No Major Change In Indian Foreign Policy After Election – Dr. Jayantha Dhanapala

February 06, 2014

Top Sri Lankan diplomat and former UN Under-Secretary-General Dr. Jayantha Dhanapala says a major change in foreign policy is unlikely in the aftermath of India’s general election.

“Whatever the outcome, the trend in recent Indian Parliamentary elections has shown a “regionalization” of politics and the vital need for the national parties to form alliances with regional state based parties in order to form coalitions. That has had an impact on India’s foreign policy. Thus West Bengal politics influences India’s policy towards Bangladesh and Tamilnadu based parties – Dravida Munetra Kazagham (DMK) led by Karunanidhi and Jayalalitha’s AIADMK – vie with each other in having a decisive impact on relations with Sri Lanka. India’s neighbours are generally better off with a strong centre in the Indian Union, “Dhanapala says in an article carried in IDN-InDepth NewsViewpoint.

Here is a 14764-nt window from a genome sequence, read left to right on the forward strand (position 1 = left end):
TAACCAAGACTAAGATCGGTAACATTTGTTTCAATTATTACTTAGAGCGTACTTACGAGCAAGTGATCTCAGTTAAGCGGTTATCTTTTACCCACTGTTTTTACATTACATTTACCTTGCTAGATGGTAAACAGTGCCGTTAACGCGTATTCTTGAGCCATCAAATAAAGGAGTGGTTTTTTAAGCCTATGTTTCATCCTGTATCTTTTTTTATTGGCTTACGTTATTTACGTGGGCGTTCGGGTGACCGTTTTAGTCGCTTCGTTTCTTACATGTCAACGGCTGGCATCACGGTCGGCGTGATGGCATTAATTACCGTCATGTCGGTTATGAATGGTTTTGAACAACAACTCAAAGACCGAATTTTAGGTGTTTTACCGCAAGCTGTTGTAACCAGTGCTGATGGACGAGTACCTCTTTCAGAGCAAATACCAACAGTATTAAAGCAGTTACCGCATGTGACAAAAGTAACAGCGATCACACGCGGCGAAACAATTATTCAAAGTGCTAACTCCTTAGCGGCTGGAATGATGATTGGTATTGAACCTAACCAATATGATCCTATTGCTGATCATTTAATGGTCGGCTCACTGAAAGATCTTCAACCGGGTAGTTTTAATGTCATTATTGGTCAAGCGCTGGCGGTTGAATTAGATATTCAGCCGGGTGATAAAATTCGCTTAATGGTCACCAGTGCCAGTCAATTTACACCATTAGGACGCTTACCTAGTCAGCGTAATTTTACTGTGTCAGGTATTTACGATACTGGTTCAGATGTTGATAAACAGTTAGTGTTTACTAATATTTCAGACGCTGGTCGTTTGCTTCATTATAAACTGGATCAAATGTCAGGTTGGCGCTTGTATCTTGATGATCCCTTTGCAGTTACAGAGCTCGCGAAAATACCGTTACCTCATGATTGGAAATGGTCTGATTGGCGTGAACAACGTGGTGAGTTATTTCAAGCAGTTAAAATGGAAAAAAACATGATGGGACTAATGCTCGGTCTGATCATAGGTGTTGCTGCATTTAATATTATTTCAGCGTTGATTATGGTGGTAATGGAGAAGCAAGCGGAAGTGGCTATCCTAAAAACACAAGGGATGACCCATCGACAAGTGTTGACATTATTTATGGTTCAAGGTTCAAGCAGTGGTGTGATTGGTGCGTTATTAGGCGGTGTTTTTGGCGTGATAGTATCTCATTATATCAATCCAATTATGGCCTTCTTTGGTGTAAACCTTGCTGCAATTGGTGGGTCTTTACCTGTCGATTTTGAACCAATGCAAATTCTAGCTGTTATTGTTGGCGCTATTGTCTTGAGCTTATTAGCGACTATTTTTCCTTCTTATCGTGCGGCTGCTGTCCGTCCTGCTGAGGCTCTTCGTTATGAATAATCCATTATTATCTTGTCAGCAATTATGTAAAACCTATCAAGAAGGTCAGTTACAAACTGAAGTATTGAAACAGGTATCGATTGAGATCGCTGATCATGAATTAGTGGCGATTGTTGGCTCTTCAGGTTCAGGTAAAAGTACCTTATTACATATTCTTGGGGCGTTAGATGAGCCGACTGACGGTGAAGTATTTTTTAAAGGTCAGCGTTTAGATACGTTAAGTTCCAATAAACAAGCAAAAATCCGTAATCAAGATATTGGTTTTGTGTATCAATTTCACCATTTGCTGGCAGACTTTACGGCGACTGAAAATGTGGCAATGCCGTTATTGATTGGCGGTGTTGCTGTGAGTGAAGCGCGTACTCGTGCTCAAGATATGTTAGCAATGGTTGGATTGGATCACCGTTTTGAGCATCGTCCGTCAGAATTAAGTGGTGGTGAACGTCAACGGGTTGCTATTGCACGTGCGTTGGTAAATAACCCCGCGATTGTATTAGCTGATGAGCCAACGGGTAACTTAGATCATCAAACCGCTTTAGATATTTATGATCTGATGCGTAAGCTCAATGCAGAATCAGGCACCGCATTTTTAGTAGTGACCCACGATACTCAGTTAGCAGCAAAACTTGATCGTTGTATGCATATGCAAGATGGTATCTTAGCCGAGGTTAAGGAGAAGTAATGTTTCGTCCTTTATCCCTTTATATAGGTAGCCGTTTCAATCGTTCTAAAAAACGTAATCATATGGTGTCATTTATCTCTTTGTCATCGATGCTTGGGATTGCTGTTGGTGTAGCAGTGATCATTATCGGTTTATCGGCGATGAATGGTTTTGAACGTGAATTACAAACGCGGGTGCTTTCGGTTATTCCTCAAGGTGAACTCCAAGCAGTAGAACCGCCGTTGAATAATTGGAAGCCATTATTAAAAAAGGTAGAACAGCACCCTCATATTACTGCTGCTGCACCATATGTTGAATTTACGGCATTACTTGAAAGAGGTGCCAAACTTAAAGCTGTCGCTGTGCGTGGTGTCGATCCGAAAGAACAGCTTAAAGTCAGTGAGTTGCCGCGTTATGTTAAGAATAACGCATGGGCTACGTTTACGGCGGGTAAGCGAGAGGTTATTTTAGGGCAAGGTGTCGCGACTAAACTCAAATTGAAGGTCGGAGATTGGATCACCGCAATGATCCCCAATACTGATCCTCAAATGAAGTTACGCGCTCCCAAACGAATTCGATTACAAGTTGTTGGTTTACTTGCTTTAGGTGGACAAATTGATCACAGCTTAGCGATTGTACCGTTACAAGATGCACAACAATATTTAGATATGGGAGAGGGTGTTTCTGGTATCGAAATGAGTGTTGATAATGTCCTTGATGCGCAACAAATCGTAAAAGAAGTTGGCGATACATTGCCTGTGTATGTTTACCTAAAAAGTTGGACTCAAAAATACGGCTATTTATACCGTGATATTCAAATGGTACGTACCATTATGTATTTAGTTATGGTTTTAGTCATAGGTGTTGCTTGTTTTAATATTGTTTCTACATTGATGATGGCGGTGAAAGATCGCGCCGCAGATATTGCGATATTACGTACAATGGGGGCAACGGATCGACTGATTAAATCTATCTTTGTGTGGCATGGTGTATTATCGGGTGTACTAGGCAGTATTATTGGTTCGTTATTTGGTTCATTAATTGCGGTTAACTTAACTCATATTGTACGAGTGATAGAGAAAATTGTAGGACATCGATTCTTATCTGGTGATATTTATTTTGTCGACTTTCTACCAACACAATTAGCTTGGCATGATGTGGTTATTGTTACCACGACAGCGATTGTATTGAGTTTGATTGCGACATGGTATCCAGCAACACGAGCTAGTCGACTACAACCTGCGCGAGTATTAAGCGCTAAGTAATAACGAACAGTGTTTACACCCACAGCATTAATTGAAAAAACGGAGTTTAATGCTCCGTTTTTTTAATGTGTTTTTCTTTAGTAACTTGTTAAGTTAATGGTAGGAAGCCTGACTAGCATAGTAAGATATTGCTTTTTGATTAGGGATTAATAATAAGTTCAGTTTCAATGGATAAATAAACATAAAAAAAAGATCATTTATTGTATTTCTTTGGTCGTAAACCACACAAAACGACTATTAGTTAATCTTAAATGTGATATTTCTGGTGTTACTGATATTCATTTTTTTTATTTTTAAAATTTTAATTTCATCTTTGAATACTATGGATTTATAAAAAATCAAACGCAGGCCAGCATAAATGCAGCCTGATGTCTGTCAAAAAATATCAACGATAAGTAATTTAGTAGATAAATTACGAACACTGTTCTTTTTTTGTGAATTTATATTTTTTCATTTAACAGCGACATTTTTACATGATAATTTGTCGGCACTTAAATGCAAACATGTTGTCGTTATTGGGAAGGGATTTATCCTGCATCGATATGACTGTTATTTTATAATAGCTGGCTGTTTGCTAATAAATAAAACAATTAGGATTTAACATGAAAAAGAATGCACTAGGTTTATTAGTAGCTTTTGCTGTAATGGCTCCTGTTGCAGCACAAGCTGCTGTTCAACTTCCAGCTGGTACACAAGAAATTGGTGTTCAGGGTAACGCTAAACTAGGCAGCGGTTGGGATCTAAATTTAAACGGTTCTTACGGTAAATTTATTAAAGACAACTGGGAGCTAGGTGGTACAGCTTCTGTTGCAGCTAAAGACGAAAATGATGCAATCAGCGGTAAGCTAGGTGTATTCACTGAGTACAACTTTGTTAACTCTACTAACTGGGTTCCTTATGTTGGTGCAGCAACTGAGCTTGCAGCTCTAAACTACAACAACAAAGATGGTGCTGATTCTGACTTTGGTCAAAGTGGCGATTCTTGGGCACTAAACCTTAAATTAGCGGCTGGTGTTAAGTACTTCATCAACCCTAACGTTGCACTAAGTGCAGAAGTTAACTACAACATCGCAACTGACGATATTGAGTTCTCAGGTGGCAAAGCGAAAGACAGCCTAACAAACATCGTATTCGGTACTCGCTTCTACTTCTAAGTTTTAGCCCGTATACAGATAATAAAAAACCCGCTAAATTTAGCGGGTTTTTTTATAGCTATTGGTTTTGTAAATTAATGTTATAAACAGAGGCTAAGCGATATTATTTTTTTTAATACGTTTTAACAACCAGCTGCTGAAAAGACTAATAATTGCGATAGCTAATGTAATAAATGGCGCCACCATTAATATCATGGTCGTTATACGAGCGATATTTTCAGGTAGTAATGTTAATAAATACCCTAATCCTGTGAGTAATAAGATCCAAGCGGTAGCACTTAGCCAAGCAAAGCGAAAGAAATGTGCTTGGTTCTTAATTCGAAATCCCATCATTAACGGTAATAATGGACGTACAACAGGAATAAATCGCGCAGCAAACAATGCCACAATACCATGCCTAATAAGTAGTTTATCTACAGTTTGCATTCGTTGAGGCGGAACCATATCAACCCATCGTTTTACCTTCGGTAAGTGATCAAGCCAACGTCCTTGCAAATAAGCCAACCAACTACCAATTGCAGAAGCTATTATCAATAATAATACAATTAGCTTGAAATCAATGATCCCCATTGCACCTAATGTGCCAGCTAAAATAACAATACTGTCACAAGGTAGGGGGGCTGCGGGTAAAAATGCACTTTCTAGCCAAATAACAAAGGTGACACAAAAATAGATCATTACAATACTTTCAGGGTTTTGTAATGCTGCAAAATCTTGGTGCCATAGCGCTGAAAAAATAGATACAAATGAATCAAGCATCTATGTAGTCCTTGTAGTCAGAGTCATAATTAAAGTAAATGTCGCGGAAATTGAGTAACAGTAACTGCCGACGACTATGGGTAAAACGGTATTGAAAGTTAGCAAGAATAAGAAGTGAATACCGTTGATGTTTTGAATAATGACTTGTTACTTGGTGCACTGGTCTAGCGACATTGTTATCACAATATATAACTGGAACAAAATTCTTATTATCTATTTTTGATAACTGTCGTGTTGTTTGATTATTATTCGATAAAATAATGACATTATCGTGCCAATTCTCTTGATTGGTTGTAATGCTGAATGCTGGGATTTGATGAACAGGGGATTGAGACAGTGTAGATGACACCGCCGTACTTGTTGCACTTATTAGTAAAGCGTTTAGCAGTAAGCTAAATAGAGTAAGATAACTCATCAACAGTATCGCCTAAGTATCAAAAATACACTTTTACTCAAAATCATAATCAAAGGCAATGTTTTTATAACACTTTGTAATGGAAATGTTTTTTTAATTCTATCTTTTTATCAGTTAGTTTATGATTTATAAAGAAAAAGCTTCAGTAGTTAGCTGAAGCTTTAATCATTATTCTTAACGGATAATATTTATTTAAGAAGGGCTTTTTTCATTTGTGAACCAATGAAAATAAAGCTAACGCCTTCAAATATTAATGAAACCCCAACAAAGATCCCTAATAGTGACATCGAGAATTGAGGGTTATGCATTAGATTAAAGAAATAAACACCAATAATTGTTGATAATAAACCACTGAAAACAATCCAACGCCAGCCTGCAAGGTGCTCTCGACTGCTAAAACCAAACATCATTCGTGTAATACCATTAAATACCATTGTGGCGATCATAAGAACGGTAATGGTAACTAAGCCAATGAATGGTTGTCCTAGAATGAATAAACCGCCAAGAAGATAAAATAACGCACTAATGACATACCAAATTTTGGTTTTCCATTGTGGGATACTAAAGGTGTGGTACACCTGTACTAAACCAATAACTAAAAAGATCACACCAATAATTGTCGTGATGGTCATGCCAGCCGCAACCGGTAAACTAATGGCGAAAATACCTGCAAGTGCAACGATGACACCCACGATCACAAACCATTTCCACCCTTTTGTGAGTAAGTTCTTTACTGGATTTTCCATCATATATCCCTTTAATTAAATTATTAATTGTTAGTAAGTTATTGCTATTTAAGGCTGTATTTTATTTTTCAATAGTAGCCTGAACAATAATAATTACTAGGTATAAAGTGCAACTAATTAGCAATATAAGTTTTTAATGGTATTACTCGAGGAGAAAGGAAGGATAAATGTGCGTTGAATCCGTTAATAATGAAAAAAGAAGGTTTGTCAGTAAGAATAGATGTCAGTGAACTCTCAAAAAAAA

“Prominent personalities like Dr.Subramaniam Swamy, ex DIG Kiran Bedi, retired Ambassador Hardeep Puri and many others have hopped on the BJP bandwagon. Congress has targeted Modi in their campaign ever since he was nominated as the Prime Ministerial candidate last September. The fact that Rahul Gandhi, while leading the Congress electoral campaign, has not been nominated as candidate for PM (prime minister) by the Congress is perceived as a sign of weakness. (Rahul Gandhi comes from the politically influential Nehru-Gandhi family.)

The backdrop to this political process is the socio-economic situation of a country of 1.2 billion which has begun to surge forward economically like many others in the Global South such as Brazil, China and South Africa. At the same time inequalities and gaps in the development process reveal large segments of marginalized populations in addition to the deeply entrenched caste factor,” Dhanapala says.

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